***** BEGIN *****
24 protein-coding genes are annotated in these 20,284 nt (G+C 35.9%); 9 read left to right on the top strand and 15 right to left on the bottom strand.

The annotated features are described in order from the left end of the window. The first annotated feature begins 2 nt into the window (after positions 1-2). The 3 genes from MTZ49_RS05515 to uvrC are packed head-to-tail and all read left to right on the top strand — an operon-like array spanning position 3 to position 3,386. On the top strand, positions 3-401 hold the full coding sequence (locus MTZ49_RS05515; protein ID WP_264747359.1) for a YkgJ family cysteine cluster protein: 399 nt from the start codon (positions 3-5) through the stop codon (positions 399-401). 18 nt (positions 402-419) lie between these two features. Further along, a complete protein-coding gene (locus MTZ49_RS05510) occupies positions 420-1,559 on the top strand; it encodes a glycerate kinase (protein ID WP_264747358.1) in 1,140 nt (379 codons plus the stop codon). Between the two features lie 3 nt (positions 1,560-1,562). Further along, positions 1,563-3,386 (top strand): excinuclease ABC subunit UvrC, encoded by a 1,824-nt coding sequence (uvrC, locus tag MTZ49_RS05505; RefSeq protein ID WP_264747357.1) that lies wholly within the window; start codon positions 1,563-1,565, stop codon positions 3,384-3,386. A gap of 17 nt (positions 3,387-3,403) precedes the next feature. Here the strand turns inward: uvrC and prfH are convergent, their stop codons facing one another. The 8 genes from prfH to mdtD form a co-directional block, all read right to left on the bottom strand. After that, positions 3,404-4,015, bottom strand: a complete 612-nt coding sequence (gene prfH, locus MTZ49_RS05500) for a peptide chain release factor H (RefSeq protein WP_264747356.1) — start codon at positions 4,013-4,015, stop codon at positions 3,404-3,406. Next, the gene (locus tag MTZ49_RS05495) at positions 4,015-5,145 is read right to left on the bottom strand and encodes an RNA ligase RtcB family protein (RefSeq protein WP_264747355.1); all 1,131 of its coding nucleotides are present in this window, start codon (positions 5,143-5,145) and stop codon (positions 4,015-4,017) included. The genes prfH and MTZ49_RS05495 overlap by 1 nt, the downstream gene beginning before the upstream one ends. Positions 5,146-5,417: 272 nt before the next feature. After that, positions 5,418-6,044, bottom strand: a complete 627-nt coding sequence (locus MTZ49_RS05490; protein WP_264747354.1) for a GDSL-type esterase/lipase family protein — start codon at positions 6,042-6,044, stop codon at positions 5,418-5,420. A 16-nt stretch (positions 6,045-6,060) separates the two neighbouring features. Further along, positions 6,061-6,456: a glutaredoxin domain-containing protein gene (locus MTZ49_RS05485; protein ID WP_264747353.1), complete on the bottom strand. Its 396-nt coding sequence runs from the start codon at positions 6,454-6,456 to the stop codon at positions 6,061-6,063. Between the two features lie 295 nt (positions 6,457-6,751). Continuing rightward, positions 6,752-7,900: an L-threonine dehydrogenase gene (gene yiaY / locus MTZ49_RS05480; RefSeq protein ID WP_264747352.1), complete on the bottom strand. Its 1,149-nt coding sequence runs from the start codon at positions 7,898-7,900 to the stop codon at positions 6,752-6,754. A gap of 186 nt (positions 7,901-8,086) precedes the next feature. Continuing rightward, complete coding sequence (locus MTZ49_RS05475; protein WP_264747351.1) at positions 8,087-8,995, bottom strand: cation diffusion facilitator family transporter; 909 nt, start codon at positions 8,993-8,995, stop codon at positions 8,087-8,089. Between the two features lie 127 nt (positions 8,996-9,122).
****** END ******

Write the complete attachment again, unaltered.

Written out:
24 protein-coding genes are annotated in these 20,284 nt (G+C 35.9%); 9 read left to right on the top strand and 15 right to left on the bottom strand.

The annotated features are described in order from the left end of the window. The first annotated feature begins 2 nt into the window (after positions 1-2). The 3 genes from MTZ49_RS05515 to uvrC are packed head-to-tail and all read left to right on the top strand — an operon-like array spanning position 3 to position 3,386. On the top strand, positions 3-401 hold the full coding sequence (locus MTZ49_RS05515; protein ID WP_264747359.1) for a YkgJ family cysteine cluster protein: 399 nt from the start codon (positions 3-5) through the stop codon (positions 399-401). 18 nt (positions 402-419) lie between these two features. Further along, a complete protein-coding gene (locus MTZ49_RS05510) occupies positions 420-1,559 on the top strand; it encodes a glycerate kinase (protein ID WP_264747358.1) in 1,140 nt (379 codons plus the stop codon). Between the two features lie 3 nt (positions 1,560-1,562). Further along, positions 1,563-3,386 (top strand): excinuclease ABC subunit UvrC, encoded by a 1,824-nt coding sequence (uvrC, locus tag MTZ49_RS05505; RefSeq protein ID WP_264747357.1) that lies wholly within the window; start codon positions 1,563-1,565, stop codon positions 3,384-3,386. A gap of 17 nt (positions 3,387-3,403) precedes the next feature. Here the strand turns inward: uvrC and prfH are convergent, their stop codons facing one another. The 8 genes from prfH to mdtD form a co-directional block, all read right to left on the bottom strand. After that, positions 3,404-4,015, bottom strand: a complete 612-nt coding sequence (gene prfH, locus MTZ49_RS05500) for a peptide chain release factor H (RefSeq protein WP_264747356.1) — start codon at positions 4,013-4,015, stop codon at positions 3,404-3,406. Next, the gene (locus tag MTZ49_RS05495) at positions 4,015-5,145 is read right to left on the bottom strand and encodes an RNA ligase RtcB family protein (RefSeq protein WP_264747355.1); all 1,131 of its coding nucleotides are present in this window, start codon (positions 5,143-5,145) and stop codon (positions 4,015-4,017) included. The genes prfH and MTZ49_RS05495 overlap by 1 nt, the downstream gene beginning before the upstream one ends. Positions 5,146-5,417: 272 nt before the next feature. After that, positions 5,418-6,044, bottom strand: a complete 627-nt coding sequence (locus MTZ49_RS05490; protein WP_264747354.1) for a GDSL-type esterase/lipase family protein — start codon at positions 6,042-6,044, stop codon at positions 5,418-5,420. A 16-nt stretch (positions 6,045-6,060) separates the two neighbouring features. Further along, positions 6,061-6,456: a glutaredoxin domain-containing protein gene (locus MTZ49_RS05485; protein ID WP_264747353.1), complete on the bottom strand. Its 396-nt coding sequence runs from the start codon at positions 6,454-6,456 to the stop codon at positions 6,061-6,063. Between the two features lie 295 nt (positions 6,457-6,751). Continuing rightward, positions 6,752-7,900: an L-threonine dehydrogenase gene (gene yiaY / locus MTZ49_RS05480; RefSeq protein ID WP_264747352.1), complete on the bottom strand. Its 1,149-nt coding sequence runs from the start codon at positions 7,898-7,900 to the stop codon at positions 6,752-6,754. A gap of 186 nt (positions 7,901-8,086) precedes the next feature. Continuing rightward, complete coding sequence (locus MTZ49_RS05475; protein WP_264747351.1) at positions 8,087-8,995, bottom strand: cation diffusion facilitator family transporter; 909 nt, start codon at positions 8,993-8,995, stop codon at positions 8,087-8,089. Between the two features lie 127 nt (positions 8,996-9,122).